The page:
The Treasury

Global Navigation

Personal tools

New Zealand’s Capital Stock: OECD Comparisons

Two different estimates show New Zealand with low capital intensity relative to other OECD countries

If annual investment outpaces the depreciation of old investment, then the capital stock grows. In most models of productivity, this capital stock is a crucial variable. Unfortunately, due to differences in coverage and the requirement for purchasing power parity conversions, it is difficult to accurately estimate capital stock levels (and MFP levels) so that they are easily comparable across countries. Figure 4 provides one comparison from MED and Treasury (2005), estimating that New Zealand’s level of capital intensity (capital per unit of labour) is low compared to other OECD countries – about 71% percent of the US level and 74% of Australia’s level. Schreyer (2005) uses more sophisticated methods and produces a significantly lower estimate of New Zealand’s relative capital intensity in 2002: 49% of the US level and 63% compared to Australia.[1]

Figure 4: Capital Intensity — OECD Countries in 2002
Figure 4: Capital Intensity — OECD Countries in 2002.
New Zealand also has a low level of MFP relative to the OECD

These same authors also demonstrate that New Zealand’s level of MFP has been low compared to other OECD countries. Figure 5 shows the MED and Treasury estimate, which reports New Zealand’s MFP at approximately 73% of the US level and 92% of the Australian level. Schreyer comes up with roughly similar values: 73% and 86%. This leaves us with the question of how to think about the interaction between the capital intensity and MFP gaps, and their relative importance for labour productivity. This is the subject of the next section.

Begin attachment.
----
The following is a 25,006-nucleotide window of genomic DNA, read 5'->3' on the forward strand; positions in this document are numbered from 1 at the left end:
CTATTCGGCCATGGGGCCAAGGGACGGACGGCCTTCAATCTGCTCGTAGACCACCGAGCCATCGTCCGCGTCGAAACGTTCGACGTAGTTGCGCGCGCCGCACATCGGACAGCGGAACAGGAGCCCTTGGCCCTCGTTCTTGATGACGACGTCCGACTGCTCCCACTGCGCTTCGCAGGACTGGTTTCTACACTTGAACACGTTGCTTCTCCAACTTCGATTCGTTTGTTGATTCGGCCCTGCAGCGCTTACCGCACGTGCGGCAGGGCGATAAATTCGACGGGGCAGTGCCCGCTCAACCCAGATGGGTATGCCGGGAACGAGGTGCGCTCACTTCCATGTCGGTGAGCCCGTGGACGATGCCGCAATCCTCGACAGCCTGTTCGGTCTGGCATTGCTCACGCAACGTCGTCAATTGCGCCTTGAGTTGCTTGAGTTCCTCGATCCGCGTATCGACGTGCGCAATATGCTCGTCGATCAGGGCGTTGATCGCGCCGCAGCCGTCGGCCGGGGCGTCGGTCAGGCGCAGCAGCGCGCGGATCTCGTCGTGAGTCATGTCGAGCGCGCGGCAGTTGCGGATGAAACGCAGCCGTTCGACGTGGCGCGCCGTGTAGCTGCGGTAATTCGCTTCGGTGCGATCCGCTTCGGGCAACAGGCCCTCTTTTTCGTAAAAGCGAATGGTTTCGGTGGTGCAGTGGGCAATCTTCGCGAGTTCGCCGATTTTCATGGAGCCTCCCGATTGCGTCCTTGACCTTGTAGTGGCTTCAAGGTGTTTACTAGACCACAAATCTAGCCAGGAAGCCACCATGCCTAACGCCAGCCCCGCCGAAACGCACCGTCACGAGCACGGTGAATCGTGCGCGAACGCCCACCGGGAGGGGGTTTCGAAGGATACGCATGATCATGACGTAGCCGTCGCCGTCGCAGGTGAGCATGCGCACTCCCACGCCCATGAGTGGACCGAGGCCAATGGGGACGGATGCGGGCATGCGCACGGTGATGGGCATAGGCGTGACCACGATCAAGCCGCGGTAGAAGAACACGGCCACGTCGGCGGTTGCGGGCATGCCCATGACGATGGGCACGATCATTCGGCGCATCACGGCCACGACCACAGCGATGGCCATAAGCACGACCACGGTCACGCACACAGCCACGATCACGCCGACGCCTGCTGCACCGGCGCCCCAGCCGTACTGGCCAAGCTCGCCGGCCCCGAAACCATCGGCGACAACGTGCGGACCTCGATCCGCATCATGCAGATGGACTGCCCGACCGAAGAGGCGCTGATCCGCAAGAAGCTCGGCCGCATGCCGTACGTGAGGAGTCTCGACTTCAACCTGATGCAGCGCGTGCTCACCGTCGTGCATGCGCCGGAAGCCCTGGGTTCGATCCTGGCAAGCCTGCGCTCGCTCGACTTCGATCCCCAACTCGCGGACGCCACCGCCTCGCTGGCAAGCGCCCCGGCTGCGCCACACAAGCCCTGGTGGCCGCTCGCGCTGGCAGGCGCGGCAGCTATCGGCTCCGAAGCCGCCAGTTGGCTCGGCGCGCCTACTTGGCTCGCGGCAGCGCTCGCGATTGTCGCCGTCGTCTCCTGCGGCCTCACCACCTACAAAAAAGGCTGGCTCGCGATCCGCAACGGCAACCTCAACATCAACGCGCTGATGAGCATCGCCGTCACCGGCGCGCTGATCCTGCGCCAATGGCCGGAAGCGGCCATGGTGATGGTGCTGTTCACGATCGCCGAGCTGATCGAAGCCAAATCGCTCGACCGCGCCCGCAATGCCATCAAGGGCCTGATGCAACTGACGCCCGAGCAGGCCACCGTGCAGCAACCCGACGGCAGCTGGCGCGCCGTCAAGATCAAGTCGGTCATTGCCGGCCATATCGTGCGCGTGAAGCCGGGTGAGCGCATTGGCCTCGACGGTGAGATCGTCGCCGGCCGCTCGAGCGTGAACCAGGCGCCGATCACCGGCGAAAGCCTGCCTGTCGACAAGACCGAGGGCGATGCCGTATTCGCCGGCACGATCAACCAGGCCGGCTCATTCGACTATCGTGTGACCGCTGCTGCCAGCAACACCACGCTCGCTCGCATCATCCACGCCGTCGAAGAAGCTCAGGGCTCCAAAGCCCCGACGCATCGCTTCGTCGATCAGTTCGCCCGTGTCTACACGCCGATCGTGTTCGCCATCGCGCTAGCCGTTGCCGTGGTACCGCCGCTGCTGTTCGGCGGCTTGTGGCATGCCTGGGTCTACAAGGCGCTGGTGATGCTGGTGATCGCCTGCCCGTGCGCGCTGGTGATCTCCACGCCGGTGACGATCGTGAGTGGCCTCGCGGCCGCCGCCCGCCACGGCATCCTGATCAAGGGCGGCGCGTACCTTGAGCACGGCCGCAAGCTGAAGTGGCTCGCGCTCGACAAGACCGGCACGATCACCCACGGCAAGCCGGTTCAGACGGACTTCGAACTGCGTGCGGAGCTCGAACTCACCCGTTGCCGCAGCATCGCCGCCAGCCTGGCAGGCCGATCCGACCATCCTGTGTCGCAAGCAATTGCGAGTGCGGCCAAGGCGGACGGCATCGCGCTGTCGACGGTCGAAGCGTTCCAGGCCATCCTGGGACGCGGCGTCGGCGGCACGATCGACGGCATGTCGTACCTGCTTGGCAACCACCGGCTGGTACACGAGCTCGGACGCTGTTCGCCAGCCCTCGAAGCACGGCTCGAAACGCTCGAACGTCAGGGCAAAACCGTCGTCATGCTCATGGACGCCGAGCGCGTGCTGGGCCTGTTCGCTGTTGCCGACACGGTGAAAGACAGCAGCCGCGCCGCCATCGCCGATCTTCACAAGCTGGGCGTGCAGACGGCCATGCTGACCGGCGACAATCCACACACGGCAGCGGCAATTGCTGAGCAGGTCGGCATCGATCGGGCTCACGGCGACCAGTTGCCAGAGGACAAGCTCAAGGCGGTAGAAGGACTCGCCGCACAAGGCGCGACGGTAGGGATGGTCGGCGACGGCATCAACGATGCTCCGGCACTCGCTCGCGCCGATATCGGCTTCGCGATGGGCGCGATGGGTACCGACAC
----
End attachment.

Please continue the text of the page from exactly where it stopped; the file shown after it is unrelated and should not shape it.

Figure 5: MFP levels — OECD Countries in 2002
Figure 5:  MFP levels — OECD Countries in 2002.
Low capital intensity is fairly widespread across sectors

Two pieces of evidence suggest that New Zealand’s low capital intensity is fairly widespread across sectors of the economy. Mason and Osborne (2007) compare 22 New Zealand industries (corresponding to Statistics New Zealand measured sector plus business services) with counterparts in the UK. Of these, only four have significantly higher capital intensity than the UK: wood and paper product manufacturing, metal product manufacturing, and construction and communication services.[2] IMF (2002) compares New Zealand industries with Australia (at a broader level of aggregation) and finds that New Zealand lags Australia’s capital intensity across the board.

Notes

  • [1]Schreyer calculates his capital measure as “capital services” and uses an OECD ‘harmonised’ set of deflators for ICT products.
  • [2]It is perhaps not surprising that these sectors have higher capital intensity given New Zealand’s terrain and low population density.
Page top